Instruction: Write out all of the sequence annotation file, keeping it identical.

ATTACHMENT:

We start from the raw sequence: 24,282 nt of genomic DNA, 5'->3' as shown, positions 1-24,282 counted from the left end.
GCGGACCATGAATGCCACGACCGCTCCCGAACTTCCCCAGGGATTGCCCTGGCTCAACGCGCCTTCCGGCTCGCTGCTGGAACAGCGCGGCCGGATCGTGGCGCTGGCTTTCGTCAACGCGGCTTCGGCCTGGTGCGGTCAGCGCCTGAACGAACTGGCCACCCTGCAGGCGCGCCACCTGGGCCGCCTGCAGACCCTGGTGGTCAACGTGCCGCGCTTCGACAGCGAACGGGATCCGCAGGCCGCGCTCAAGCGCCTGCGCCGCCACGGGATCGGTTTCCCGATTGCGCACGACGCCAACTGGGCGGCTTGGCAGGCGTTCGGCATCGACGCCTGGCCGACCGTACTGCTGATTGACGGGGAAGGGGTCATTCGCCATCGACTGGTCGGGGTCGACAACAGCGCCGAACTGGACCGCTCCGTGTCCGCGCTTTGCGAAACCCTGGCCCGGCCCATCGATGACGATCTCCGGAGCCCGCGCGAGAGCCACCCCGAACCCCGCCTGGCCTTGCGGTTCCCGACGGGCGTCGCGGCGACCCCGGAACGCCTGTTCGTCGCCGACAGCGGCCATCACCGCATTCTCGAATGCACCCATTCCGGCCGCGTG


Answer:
We start from the raw sequence: 24,282 nt of genomic DNA, 5'->3' as shown, positions 1-24,282 counted from the left end.
GCGGACCATGAATGCCACGACCGCTCCCGAACTTCCCCAGGGATTGCCCTGGCTCAACGCGCCTTCCGGCTCGCTGCTGGAACAGCGCGGCCGGATCGTGGCGCTGGCTTTCGTCAACGCGGCTTCGGCCTGGTGCGGTCAGCGCCTGAACGAACTGGCCACCCTGCAGGCGCGCCACCTGGGCCGCCTGCAGACCCTGGTGGTCAACGTGCCGCGCTTCGACAGCGAACGGGATCCGCAGGCCGCGCTCAAGCGCCTGCGCCGCCACGGGATCGGTTTCCCGATTGCGCACGACGCCAACTGGGCGGCTTGGCAGGCGTTCGGCATCGACGCCTGGCCGACCGTACTGCTGATTGACGGGGAAGGGGTCATTCGCCATCGACTGGTCGGGGTCGACAACAGCGCCGAACTGGACCGCTCCGTGTCCGCGCTTTGCGAAACCCTGGCCCGGCCCATCGATGACGATCTCCGGAGCCCGCGCGAGAGCCACCCCGAACCCCGCCTGGCCTTGCGGTTCCCGACGGGCGTCGCGGCGACCCCGGAACGCCTGTTCGTCGCCGACAGCGGCCATCACCGCATTCTCGAATGCACCCATTCCGGCCGCGTG